Shooting Dates: July 21, 2007 – November 2007
Shooting Locations: Toronto, Rio De Janeiro, and New York
Theatrical Release Date: June 13, 2008
The Incredible Hulk Facts
-The Hulk character, created by writer Stan Lee and artist Jack Kirby, debuted in May 1962. The Hulk’s debut was anything but ostentatious, with the comic book series only putting out six issues before being canceled by Marvel. Fortunately, that wasn’t the end of the big green guy as he appeared in Fantastic Four #12 and then became one of the first members of The Avengers. He then showed up in Tales to Astonish opposite Giant-Man. Comic book fans finally embraced the character and The Incredible Hulk series has become one of Marvel’s most popular to date.
-Stan Lee was inspired by two famous ‘monsters.’ “I combined Jekyll and Hyde with Frankenstein and I got myself the monster I wanted, who was really good, but nobody knew it. He was also somebody who could change from a normal man into a monster, and lo, a legend was born,” said Lee.
-The television series The Incredible Hulk debuted in March 1978 and ran for five years. Bill Bixby played David Banner and Lou Ferrigno, a bodybuilder, took on the role of The Hulk.
-Why is the Hulk green? Stan Lee says it was a fairly simple decision. “My first impulse was to make him gray, because as far as I knew, there were no Super Heroes or villains running around with gray skin,” explained Lee. “When the first issue came out, the printer had trouble with the gray color. So I talked to the technical people and they said, ‘Well, most of the other colors are easier to do; you won’t have to worry.’ I had to pick out another color, and I realized nobody had a green hero I knew of. And I said, ‘Okay, let’s make him green.’ It was as casual as that.”
-The 2008 film is not a sequel to the 2003 Hulk movie directed by Ang Lee and starring Eric Bana. Marvel Studios and Universal Pictures were determined to make this one more in line with the comic books and TV series, rather than Lee’s version. Lee’s explored the darker side; The Incredible Hulk takes the ‘Hulk is hero’ approach.
-Ang Lee’s Hulk had a similar budget to 2008’s The Incredible Hulk and although the film made $62 million its opening weekend, that initial momentum petered out. Hulk wound up with a very disappointing $132 million domestic box office total.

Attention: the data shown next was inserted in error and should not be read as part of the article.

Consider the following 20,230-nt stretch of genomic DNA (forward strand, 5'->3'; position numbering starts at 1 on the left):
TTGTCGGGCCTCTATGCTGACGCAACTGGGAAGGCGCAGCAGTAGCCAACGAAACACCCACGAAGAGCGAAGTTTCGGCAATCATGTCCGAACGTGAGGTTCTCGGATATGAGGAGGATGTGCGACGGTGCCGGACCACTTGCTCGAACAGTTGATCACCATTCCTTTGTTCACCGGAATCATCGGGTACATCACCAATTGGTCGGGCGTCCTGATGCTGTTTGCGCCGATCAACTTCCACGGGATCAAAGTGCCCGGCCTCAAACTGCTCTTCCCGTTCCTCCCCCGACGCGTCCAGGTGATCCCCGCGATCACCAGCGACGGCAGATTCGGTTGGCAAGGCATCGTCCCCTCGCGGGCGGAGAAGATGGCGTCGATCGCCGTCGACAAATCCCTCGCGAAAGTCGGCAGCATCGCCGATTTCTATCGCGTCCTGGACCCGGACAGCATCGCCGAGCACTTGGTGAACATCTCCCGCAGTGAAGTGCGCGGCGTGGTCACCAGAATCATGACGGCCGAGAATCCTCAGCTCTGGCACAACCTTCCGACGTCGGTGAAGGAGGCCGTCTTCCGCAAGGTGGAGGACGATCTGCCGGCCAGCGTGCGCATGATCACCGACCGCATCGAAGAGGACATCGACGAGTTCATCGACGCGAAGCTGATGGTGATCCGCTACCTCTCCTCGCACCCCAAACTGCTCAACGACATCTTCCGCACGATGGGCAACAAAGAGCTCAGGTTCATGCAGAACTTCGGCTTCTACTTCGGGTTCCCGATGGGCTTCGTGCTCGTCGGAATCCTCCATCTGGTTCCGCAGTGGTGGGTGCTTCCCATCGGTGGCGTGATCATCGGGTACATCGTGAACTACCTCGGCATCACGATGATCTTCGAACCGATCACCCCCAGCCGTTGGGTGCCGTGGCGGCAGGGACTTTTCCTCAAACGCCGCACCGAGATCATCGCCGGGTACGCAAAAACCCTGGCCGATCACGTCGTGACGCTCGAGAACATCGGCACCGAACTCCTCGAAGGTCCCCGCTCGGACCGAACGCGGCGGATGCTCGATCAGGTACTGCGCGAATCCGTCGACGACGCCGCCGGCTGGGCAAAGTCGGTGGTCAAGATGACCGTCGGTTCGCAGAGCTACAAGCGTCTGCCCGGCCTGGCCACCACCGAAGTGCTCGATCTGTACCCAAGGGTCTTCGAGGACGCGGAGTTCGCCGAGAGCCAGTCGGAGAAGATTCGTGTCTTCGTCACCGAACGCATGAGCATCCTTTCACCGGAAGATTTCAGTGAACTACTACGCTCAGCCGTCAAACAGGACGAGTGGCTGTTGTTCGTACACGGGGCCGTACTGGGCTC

-Reports swirled over tension between The Incredible Hulk's star Edward Norton and Marvel Studios while the film was in post-production. Nikki Finke reported Norton was not happy with the editing of The Incredible Hulk and was upset because he’d been assured he’d be involved in the decision-making process. After the rumors of trouble brewing behind the scenes broke on the internet, Norton refuted the claims, saying disagreements are part of the filmmaking process.
-Prior to and throughout filming, Norton worked on the script. However, the Writers Guild of America awarded sole screenwriting credit to Zak Penn (X-Men: The Last Stand).
-Iron Man star Robert Downey Jr appears in a cameo as Tony Stark.
-The Hulk in The incredible Hulk is a 100% CGI character standing 9’ tall. The Hulk’s foe, The Abomination, is 11’ tall and can move up to 30 miles per hour.
-Movement coach Terry Notary donned a motion capture suit in order to help the visual effects wizards bring the characters of The Hulk and The Abomination to life on the screen. For two months Notary walked, ran, hit, and kicked like the two characters.
-Because The Hulk and The Abomination weren’t actually present for their scenes, the actors had to use their imaginations in order to play opposite the CGI characters. Director Louis Leterrier (Transporter) tried to help by providing stand-ins for The Hulk so that his actors and his cinematographer, Peter Menzies, would know where The Hulk would ultimately be inserted by the effects company. In some scenes, Terry Notary would wear stilts to help the actors know where to look. Tennis balls on telescoping poles were also used, along with cutouts of The Hulk’s face with LED lights in it.
-The Incredible Hulk production took the ‘green’ theme to heart. Hybrid and fuel efficient cars were used to transport the cast and crew, zero- or low-VOC paints were used whenever possible, and the wood from the set was recycled or donated to Habitat for Humanity.